Lead zirconate titanate, PZT (52/48), thin films with a PbTiO3 seed layer were patterned into features of different widths, including various sizes of squares and 100-μm, 50-μm, and 10-μm serpentine designs, using argon ion beam milling. Patterns with different surface area/perimeter ratios were used to study the relative importance of damage produced by the patterning. It was found that as the pattern dimensions decreased, the remanent polarization increased, presumably due to the fact that the dipoles near the feature perimeter are not as severely clamped to the substrate. This investigation is in agreement with a model in which clamping produces deep wells, which do not allow some fraction of the spontaneous polarization to switch at high field. The domain wall mobility at modest electric fields was investigated using the Rayleigh law. Both the reversible, εinit, and irreversible, α, Rayleigh coefficients increased with decreasing serpentine line width for de-aged samples. For measurements made immediately after annealing, εinit of 500-μm square patterns was 1510-±-13; with decreasing serpentine line width, εinit rose from 1520-±-10 for the 100-μm serpentine to 1568-±-23 for the 10-μm serpentine. The irreversible parameter, α, for the square patterns was 39.4-±-3.2-cm/kV and it increased to 44.1-±-3.2-cm/kV as the lateral dimension is reduced. However, it was found that as the width of the serpentine features decreased, the aging rate rose. These observations are consistent with a model in which sidewall damage produces shallow wells that lower the Rayleigh constants of aged samples at small fields. These shallow wells can be overcome by the large fields used to measure the remanent polarization and the large unipolar electric fields typically used to drive thin film piezoelectric actuators.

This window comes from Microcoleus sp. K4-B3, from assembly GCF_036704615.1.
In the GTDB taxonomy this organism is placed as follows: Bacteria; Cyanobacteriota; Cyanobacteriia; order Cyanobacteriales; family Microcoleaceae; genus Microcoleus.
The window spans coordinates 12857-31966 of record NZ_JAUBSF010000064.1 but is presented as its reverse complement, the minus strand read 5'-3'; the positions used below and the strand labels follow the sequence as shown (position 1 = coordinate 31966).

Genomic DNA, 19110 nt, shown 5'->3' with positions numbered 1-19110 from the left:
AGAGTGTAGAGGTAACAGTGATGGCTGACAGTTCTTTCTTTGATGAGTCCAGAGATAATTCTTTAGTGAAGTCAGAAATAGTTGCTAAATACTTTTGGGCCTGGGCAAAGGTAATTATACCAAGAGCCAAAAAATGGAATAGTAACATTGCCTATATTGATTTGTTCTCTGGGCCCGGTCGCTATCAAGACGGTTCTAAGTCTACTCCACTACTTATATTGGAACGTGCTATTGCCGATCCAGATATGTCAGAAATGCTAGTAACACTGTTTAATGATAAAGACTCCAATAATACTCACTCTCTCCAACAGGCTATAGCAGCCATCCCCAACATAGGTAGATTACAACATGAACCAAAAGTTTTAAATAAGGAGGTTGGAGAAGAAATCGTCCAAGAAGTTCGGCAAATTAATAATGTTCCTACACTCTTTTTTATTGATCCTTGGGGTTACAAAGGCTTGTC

All Science Journal Classification (ASJC) codes
- Physics and Astronomy(all)